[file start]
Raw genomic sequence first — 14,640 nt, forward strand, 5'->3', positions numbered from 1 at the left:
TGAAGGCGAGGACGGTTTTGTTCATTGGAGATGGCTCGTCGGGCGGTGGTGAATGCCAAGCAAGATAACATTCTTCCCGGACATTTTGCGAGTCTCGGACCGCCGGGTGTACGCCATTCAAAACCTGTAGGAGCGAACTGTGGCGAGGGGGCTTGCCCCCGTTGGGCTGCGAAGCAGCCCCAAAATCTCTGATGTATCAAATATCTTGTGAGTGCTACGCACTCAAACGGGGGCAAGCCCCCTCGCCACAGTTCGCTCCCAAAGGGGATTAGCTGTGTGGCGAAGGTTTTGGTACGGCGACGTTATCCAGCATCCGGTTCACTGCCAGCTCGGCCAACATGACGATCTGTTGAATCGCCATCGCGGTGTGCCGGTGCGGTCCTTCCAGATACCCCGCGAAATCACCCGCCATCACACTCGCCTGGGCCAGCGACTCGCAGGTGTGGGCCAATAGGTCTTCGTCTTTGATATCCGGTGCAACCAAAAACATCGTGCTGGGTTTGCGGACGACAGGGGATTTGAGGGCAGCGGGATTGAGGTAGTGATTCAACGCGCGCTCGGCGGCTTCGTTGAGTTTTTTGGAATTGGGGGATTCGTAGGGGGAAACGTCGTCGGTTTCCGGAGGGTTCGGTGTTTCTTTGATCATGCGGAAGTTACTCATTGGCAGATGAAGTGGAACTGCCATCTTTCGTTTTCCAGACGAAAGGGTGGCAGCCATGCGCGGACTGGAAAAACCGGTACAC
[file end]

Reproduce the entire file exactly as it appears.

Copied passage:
Raw genomic sequence first — 14,640 nt, forward strand, 5'->3', positions numbered from 1 at the left:
TGAAGGCGAGGACGGTTTTGTTCATTGGAGATGGCTCGTCGGGCGGTGGTGAATGCCAAGCAAGATAACATTCTTCCCGGACATTTTGCGAGTCTCGGACCGCCGGGTGTACGCCATTCAAAACCTGTAGGAGCGAACTGTGGCGAGGGGGCTTGCCCCCGTTGGGCTGCGAAGCAGCCCCAAAATCTCTGATGTATCAAATATCTTGTGAGTGCTACGCACTCAAACGGGGGCAAGCCCCCTCGCCACAGTTCGCTCCCAAAGGGGATTAGCTGTGTGGCGAAGGTTTTGGTACGGCGACGTTATCCAGCATCCGGTTCACTGCCAGCTCGGCCAACATGACGATCTGTTGAATCGCCATCGCGGTGTGCCGGTGCGGTCCTTCCAGATACCCCGCGAAATCACCCGCCATCACACTCGCCTGGGCCAGCGACTCGCAGGTGTGGGCCAATAGGTCTTCGTCTTTGATATCCGGTGCAACCAAAAACATCGTGCTGGGTTTGCGGACGACAGGGGATTTGAGGGCAGCGGGATTGAGGTAGTGATTCAACGCGCGCTCGGCGGCTTCGTTGAGTTTTTTGGAATTGGGGGATTCGTAGGGGGAAACGTCGTCGGTTTCCGGAGGGTTCGGTGTTTCTTTGATCATGCGGAAGTTACTCATTGGCAGATGAAGTGGAACTGCCATCTTTCGTTTTCCAGACGAAAGGGTGGCAGCCATGCGCGGACTGGAAAAACCGGTACAC